Re: [SelectorsAPI] Selector detection needed?

To be honest, I was just introducing a proposed API to generate discussion, which it has. I never said it was the best solution for the issue, just a solution. Browsers don't typically throw syntax errors when they run into selectors that aren't supported, they usually ignore them. An unsupported selector technically isn't a syntax error at all, it's an implementation issue. The browser may even recognize the selector and just not use it.

I don't want to have to wrap every call to querySelector() or querySelectorAll() in a try-catch that adds overhead and unnecessary complexity. I believe some way to query the support level for a selector is much more elegant solution. I know the one I proposed was heavy-handed, I'm sure there are better ways to deal with it.

The selector set is finite so adding constants to represent each doesn't seem like a bad idea (if necessary). They could be implemented as a bitmask. I also don't see why I should have to try a complete CSS query when all I really want to know is if the given selector is supported. Perhaps vendors will implement it incorrect, but they could also implement the entire spec incorrectly.

Throwing errors makes it difficult to determine if there was an actual syntax error because the CSS query was mistyped or if it's the browser not supporting something. Allowing browsers to just state what selectors they support could really aid in development.


----- Original Message ----
From: Bjoern Hoehrmann <>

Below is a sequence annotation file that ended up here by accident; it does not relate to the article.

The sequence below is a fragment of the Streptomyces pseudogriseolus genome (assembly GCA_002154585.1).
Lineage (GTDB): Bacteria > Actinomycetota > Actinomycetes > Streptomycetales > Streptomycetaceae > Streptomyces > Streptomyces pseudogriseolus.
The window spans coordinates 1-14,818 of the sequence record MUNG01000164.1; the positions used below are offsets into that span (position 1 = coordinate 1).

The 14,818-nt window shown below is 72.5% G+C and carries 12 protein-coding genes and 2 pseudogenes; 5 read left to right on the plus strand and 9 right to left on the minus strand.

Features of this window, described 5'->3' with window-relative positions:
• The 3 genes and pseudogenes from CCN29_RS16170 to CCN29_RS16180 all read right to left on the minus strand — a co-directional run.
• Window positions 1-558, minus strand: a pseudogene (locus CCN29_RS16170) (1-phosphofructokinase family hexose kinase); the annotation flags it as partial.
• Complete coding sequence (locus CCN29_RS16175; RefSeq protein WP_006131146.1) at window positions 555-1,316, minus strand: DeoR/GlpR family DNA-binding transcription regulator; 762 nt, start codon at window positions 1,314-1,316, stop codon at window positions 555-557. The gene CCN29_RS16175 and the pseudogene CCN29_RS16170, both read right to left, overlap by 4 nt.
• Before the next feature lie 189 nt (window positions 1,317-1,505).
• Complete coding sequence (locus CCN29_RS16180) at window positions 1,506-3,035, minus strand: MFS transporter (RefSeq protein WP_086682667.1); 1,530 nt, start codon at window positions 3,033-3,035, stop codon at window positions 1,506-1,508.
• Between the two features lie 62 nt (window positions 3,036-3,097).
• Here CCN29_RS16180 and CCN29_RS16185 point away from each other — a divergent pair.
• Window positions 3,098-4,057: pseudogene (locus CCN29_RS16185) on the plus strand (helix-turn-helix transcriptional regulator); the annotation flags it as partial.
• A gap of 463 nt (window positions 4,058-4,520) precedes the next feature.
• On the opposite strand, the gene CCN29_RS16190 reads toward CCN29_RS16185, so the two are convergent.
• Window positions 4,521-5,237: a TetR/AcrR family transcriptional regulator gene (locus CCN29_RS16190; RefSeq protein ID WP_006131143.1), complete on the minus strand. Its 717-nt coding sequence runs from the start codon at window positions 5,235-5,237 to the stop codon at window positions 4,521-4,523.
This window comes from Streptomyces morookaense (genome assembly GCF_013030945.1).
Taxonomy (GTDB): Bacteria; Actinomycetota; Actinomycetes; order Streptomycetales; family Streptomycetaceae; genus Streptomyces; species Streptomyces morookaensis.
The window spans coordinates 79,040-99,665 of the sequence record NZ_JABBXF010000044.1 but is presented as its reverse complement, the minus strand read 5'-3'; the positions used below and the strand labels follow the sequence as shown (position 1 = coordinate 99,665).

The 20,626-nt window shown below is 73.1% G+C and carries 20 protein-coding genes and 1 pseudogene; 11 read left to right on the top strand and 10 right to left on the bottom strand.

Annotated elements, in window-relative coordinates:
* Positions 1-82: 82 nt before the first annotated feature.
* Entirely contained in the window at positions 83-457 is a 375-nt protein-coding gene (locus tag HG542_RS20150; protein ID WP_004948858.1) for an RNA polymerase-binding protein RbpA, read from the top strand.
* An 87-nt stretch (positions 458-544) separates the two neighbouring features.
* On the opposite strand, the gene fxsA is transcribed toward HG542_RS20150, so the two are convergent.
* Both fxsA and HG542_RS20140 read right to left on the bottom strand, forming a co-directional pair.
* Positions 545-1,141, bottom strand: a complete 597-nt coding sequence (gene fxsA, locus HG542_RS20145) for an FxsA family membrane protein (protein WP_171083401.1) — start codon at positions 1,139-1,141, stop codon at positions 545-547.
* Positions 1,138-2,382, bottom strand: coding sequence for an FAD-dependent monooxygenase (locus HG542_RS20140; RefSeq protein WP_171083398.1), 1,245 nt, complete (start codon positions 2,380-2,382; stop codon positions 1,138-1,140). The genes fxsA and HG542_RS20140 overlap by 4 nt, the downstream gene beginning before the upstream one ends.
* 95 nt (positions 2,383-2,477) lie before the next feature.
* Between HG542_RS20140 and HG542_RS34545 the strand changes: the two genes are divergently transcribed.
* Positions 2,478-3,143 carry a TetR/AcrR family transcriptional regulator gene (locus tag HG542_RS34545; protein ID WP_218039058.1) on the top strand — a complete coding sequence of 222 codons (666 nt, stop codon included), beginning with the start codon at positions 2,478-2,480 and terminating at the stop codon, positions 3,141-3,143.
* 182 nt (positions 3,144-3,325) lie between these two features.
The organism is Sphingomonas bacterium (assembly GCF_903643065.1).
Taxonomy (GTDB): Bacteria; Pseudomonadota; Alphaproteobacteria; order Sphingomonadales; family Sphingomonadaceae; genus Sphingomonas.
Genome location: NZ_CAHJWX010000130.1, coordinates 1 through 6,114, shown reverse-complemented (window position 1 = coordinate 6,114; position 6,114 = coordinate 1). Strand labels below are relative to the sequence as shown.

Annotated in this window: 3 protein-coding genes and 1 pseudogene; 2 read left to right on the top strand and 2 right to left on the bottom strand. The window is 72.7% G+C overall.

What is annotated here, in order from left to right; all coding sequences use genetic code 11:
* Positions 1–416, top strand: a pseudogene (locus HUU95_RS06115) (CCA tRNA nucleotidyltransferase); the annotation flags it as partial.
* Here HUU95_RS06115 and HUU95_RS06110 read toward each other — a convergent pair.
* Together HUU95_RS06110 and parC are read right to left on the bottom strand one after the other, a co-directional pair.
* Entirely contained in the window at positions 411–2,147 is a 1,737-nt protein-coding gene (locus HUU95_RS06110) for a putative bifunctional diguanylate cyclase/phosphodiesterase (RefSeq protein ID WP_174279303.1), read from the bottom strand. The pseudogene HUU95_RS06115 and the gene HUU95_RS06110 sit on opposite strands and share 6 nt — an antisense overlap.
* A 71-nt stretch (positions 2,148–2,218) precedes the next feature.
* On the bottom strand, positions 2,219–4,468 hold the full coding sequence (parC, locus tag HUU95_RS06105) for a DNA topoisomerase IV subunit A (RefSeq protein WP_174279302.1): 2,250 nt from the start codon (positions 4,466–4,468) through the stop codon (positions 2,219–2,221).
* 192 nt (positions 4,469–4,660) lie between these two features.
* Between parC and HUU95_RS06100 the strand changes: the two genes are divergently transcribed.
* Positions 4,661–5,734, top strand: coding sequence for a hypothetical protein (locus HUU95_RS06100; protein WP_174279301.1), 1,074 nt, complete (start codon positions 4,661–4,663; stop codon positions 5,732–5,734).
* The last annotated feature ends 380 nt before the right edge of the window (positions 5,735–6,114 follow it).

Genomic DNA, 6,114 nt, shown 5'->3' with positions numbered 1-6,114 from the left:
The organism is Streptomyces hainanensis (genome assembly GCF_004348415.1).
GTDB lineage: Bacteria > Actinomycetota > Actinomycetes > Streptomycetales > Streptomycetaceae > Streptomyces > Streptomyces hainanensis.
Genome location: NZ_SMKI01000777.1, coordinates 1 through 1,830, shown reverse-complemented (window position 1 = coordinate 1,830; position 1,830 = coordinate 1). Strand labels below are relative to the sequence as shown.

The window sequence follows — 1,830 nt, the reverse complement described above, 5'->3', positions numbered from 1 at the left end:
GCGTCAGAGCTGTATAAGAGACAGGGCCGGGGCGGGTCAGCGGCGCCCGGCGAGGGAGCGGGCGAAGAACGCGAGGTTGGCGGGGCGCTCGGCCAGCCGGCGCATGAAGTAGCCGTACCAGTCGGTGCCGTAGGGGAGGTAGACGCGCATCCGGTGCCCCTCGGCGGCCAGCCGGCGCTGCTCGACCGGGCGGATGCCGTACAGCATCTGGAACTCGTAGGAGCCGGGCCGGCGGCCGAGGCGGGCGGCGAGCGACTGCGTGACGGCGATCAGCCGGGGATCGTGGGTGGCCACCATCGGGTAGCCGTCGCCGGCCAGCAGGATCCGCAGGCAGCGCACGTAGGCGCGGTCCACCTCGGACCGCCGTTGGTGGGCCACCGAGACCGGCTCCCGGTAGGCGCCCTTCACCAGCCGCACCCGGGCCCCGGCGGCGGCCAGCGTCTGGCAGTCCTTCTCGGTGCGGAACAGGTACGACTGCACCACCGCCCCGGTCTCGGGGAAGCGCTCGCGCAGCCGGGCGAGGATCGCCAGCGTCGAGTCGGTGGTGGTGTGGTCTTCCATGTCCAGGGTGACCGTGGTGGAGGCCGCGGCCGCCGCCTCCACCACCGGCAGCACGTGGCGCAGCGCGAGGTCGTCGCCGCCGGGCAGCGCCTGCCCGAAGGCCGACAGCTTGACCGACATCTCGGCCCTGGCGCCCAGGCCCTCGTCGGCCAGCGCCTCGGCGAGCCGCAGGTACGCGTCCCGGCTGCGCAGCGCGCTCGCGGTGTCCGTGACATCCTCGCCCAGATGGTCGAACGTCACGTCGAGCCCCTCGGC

To: Daniel Glazman <>
Sent: Monday, April 7, 2008 4:23:05 PM
Subject: Re: [SelectorsAPI] Selector detection needed?

* Daniel Glazman wrote:
>> For which I would naturally call the methods on an empty document or
>> an isolated element. Quite frankly even then this is a lot nicer then
>> doing something like
>>  if (document.supportsSelector(DocumentSelector.CSS_TYPE_SELECTOR) &&
>>      document.supportsSelector(DocumentSelector.CSS_CHILD_COMBINER))
>>    ...
>> As has been suggested initially in this thread.
>Wow. I just cannot believe what I read above. Wow.

Since this list is for technical discussion only, let me expand on what
I've said before. Using numerical constants is a bad idea, I've already
mentioned that it does not work with selectors from dynamic sources and
fails for more complex selector support queries. I could add that tests
like the one above are very verbose and require substantial lookup and
copy and paste effort, worst of all is of course that we'd have to make
new constants for every pseudo-class we add, and make a policy for how
to query for vendor-specific ones.

documents.supportsSelector("A > B") does not have any of these problems,
so if you'd add such a function, you'd use this syntax instead. Now that
you can implement with, say,

  Document.prototype.supportsSelector = function(s) {
    try { document.createElement("tmp").querySelector(s,
      function(prefix) { return "ns"; }) }
    catch (e) { return false; }
    return true;

yourself, which is none of overly verbose, slow, or difficult. Clearly
I prefer this over having to lookup numerous constants online, and since
so far I only came up with a single and rather exotic use case for this,
it's difficult to see why the specification should enable some other
approach. If anyone has good use cases or arguments relative to this
matter, they are most welcome to share them on
Björn Höhrmann · ·
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Received on Wednesday, 9 April 2008 03:30:50 UTC